Fortunately, I have a home office with a library and resource materials, and I am at home there. Since I still do freelance writing and editing, as well as occasional preaching, I have a creative outlet.
Financially, retirement can be challenging unless one has prepared for the reduction in annual salary. Most people find it difficult to live on Social Security alone. Health insurance that was once paid by the church now becomes the retiree’s responsibility. In addition to Medicare, one must have a supplemental insurance policy as well as coverage for prescription medications. These premiums can take a sizable chunk of one’s retirement income.
Housing costs represent another issue. When pastors spend their entire career living in church-owned parsonages, having to buy or rent a home makes a huge impact on the budget. Many churches are providing housing allowances for their pastors, enabling them to build equity over the years. However, retirees face a financially stressful future if they have not made adequate provision for the new reality of housing costs. With home ownership also comes the responsibility for utilities, taxes, insurance, maintenance and repairs.
There are many positive benefits to retirement. For one thing, we don’t have to set the alarm as early as we once did. Getting a little extra sleep is a blessing. My wife and I have prayed together for decades, but now that we have more discretionary time, our prayer list has expanded. Besides the normal morning routines of grooming and breakfast, we can extend our time for devotions and prayer.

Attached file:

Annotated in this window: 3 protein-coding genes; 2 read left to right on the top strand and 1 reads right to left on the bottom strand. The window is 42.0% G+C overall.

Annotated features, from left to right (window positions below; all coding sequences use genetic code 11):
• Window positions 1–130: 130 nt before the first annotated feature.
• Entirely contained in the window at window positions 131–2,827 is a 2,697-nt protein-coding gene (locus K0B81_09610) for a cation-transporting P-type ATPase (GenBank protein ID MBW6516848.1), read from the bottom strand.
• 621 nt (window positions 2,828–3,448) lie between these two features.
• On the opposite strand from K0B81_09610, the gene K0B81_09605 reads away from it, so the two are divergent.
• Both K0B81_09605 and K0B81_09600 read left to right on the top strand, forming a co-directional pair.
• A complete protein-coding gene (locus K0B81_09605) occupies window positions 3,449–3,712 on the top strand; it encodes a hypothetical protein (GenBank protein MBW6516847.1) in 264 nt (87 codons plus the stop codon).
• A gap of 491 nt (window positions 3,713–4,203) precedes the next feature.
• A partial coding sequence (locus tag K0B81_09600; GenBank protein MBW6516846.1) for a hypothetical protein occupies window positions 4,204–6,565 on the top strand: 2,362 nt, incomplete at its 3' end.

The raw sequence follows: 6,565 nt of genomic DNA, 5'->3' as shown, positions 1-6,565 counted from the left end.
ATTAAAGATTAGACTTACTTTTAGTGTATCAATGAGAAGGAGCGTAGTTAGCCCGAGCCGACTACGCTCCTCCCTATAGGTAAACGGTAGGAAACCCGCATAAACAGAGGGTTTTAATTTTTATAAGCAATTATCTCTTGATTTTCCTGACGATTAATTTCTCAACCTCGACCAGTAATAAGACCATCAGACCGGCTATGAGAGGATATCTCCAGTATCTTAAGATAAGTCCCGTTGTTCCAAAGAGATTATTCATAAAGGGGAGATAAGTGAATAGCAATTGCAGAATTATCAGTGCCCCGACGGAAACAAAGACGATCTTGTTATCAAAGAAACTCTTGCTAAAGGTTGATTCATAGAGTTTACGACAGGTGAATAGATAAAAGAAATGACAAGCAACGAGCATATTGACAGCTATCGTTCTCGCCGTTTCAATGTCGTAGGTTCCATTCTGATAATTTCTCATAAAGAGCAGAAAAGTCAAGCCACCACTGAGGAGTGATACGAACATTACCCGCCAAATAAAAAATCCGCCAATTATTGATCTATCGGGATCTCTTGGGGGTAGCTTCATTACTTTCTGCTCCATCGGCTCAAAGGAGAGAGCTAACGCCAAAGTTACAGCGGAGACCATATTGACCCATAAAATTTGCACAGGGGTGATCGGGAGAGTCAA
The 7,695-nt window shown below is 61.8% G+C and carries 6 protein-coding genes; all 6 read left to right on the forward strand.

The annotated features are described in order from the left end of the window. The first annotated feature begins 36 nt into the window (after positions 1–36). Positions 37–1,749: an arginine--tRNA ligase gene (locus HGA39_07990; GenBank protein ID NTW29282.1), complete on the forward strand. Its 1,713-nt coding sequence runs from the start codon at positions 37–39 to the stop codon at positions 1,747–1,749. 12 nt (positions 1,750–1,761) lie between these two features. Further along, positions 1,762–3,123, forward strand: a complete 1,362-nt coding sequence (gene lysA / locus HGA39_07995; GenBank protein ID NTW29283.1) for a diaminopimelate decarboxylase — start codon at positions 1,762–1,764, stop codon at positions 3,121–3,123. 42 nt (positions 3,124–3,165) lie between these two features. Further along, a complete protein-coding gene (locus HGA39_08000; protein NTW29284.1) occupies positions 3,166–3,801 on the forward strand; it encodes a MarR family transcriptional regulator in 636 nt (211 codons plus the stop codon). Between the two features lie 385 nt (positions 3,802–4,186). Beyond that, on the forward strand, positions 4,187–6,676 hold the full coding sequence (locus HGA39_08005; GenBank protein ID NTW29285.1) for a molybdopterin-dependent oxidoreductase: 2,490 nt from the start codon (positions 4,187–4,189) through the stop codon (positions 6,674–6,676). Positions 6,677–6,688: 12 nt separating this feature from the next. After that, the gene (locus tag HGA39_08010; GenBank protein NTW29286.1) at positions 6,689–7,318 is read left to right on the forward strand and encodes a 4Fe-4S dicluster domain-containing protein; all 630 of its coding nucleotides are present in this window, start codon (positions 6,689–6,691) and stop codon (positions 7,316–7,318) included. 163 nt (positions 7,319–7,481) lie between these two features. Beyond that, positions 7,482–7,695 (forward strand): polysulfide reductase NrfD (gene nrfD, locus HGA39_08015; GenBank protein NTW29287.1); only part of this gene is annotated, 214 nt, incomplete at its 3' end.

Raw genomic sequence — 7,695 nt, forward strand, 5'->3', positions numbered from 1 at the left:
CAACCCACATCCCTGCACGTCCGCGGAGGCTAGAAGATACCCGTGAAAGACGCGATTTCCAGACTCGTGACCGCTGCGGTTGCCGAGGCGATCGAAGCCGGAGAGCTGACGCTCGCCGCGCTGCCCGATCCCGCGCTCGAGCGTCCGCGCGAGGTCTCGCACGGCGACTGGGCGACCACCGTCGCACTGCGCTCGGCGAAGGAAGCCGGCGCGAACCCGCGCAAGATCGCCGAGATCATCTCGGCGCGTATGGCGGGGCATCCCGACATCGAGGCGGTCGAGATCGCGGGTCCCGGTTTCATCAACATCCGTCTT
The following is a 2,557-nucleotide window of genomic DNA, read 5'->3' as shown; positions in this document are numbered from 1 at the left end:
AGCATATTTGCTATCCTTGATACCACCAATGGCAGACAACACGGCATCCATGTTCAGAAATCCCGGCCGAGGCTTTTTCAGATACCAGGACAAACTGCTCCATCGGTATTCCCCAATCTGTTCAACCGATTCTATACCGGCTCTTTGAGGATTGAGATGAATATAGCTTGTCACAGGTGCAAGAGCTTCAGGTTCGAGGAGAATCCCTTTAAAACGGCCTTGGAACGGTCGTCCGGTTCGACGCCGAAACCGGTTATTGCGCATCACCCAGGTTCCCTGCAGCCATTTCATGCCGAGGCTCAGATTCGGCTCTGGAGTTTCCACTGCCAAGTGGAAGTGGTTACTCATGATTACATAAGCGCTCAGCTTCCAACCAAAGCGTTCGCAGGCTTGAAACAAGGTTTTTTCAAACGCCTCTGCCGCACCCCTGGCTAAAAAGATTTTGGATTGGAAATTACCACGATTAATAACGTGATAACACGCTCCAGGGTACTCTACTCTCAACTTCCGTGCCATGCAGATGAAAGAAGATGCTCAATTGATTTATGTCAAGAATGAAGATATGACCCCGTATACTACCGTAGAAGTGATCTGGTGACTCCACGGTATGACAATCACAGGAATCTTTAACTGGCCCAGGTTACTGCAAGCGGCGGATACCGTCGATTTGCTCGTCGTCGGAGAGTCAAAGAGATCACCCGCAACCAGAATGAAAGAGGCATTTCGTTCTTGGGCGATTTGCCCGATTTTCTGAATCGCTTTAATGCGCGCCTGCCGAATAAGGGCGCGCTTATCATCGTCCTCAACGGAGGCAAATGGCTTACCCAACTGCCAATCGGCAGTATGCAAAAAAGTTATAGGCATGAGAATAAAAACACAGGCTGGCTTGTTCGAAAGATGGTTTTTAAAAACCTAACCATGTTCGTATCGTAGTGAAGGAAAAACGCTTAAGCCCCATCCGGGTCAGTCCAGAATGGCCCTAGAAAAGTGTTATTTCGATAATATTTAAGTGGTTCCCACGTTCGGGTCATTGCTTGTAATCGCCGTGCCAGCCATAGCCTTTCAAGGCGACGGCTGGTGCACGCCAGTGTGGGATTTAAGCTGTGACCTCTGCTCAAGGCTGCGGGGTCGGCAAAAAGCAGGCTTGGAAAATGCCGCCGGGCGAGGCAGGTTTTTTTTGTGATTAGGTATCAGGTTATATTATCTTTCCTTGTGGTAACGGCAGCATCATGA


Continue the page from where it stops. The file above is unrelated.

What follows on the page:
We also love being closer to family. In our case, for the last 27 years of our ministry, we were hundreds of miles from children and grandchildren. Now we live just a few blocks from one of our sons. We enjoy weekly visits from them or to them; sometimes we see each other even more frequently. We have two granddaughters nearby who are in high school. One is a cheerleader, both are in the band, one is in drama productions. So, we have opportunities to attend events that we only heard about in previous years.
We deeply appreciate our local church. If a minister retires directly from pastoring a local congregation, I do not recommend they continue to attend that same church. The new pastor needs time to build relationships with the congregation and become accepted as their leader without the former pastor hovering in the background.
We have retired in a community where I was once the pastor of the church we now attend, but more than 25 years elapsed between our departure and our return. So, I am no threat to the current pastor. While we have friends in the congregation, there are also many who did not know us before and who do not see us in a pastoral role. We enjoy being supportive and encouraging without having responsibilities for the congregation.
In short, retirement is great. We were fortunate enough to prepare and the denomination helped us prepare financially through its pension program. We are in reasonably good health and able to enjoy many of the blessings of retirement. In addition, God is still faithful to supply our needs, as he has always done through the years.
Rev. Ron McClung is an author, speaker and retired Wesleyan minister.